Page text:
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Journal of Economic Integration 1999 December;14(4) :497-521.
DOI: https://doi.org/10.11130/jei.1999.14.4.497
Transport Costs and "Natural" Integration in Mercosur
Azita Amjadi and 
L. Alan Winters 
The World Bank
University of Sussex, London School of Economics
Copyright ©1999 Journal of Economic Integration
ABSTRACT
The paper explores the argument that trade between the Mercosur countries should be stimulated by preferential policies because of their geographic proximity. That is, that the Mercosur countries are candidates for "natural" integration. The paper finds that, on average, transportation margins on trade within Mercosur and between Mercosur and Chile are about 6 percentage points lower than on trade with the rest of the world. That is a significant margin, and one that was reflected in the countries' trade patterns even before regional trade agreements reduced the policy-based barriers to mutual trade. But it is probably not large enough, in and of itself (without other benefits), to make the introduction of trade preferences desirable. The paper also explores the argument that absolutely high transportation costs between Mercosur and the rest of the world (that is, not relative to intra-Mercosur costs) justify regional trade preferences. For this to apply the introduction of trade preferences must cause the Mercosur countries to cease importing some goods from the rest of the world completely. While Mercosur- - - rest-of-the-world transport costs certainly are high, trade patterns suggest that very few goods will cease to be imported from the rest of the world.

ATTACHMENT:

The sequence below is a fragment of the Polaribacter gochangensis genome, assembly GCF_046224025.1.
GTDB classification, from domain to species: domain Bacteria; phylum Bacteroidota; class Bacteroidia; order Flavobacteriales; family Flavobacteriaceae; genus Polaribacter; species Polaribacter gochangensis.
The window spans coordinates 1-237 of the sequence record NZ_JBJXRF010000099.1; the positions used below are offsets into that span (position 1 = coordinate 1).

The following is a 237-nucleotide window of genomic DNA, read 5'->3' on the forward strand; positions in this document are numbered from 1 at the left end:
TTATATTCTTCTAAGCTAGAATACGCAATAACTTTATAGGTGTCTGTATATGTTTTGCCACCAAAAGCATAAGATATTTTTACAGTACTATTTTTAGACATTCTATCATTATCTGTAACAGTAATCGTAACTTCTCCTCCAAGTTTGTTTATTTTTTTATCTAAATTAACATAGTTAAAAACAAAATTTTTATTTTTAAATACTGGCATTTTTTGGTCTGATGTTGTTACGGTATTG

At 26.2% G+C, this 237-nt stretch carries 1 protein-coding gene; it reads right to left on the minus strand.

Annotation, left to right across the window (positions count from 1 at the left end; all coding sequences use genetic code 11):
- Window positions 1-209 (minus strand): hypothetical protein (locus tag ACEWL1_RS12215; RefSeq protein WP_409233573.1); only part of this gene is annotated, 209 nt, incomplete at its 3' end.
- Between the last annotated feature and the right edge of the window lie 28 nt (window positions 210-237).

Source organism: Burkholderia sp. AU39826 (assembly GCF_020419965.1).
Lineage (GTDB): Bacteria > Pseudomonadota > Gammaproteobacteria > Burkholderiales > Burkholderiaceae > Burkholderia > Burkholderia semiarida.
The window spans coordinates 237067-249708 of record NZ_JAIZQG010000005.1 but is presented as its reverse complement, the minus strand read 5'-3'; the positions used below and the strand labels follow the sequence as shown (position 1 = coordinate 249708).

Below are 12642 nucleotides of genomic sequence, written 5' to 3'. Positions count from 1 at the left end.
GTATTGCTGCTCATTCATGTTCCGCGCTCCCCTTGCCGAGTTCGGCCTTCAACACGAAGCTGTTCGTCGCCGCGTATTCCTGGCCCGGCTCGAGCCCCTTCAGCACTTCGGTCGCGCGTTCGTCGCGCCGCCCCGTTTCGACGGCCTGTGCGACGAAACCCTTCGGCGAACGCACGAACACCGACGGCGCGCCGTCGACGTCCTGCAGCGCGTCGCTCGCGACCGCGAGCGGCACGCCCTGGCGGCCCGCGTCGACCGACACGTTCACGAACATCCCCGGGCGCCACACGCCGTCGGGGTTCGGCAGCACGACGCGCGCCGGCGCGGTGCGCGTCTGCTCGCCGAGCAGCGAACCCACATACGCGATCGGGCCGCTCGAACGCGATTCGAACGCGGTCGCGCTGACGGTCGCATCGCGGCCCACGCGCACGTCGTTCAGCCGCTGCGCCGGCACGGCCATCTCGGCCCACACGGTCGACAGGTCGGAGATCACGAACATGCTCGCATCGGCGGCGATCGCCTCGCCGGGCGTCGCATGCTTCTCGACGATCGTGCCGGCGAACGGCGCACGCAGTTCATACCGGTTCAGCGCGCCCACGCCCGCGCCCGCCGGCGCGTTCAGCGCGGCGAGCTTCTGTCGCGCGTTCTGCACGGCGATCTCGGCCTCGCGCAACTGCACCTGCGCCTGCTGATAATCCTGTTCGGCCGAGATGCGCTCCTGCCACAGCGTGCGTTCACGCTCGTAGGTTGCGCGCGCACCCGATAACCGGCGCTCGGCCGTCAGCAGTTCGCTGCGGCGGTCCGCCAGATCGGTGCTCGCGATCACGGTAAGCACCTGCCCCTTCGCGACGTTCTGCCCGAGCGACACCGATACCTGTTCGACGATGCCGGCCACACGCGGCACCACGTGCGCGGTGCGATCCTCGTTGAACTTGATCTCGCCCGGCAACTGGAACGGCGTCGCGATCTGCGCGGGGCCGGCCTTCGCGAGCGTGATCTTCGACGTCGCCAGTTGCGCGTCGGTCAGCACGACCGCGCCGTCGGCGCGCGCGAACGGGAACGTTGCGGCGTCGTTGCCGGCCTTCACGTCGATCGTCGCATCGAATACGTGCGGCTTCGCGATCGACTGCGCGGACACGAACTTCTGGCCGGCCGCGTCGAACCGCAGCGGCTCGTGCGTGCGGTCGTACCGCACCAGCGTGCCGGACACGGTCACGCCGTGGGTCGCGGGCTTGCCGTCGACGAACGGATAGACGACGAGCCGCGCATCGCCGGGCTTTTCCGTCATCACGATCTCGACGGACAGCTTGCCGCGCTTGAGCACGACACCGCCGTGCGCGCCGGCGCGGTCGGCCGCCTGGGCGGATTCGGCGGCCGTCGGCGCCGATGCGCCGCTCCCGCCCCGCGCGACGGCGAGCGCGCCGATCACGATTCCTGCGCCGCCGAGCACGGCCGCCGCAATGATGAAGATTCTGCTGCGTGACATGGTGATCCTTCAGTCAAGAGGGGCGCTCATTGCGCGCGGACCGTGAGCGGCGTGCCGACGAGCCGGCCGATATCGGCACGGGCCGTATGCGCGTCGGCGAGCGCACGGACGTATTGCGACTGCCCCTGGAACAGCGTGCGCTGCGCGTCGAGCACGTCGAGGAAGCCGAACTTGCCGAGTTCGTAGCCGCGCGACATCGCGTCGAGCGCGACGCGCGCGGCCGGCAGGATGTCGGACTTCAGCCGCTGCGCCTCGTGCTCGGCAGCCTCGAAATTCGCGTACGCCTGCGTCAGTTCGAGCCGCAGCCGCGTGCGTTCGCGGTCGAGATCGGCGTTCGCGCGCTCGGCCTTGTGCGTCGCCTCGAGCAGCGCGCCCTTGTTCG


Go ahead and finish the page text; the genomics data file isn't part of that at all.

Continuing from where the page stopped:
Keywords: economic integration | transport costs | regional trade preferences
 
REFERENCE
1. Schiff, Maurice [1996], "Small is Beautiful: Preferential Trade Agreements and the Impact of County Size, Market Share, and Smuggling," Journal of Economic Integration 12; 359-387
2. Nitsche, V. [1996], "Do Three Trade Blocs Minimize World Welfare ? " Review of International Economics 4(3); 355-363
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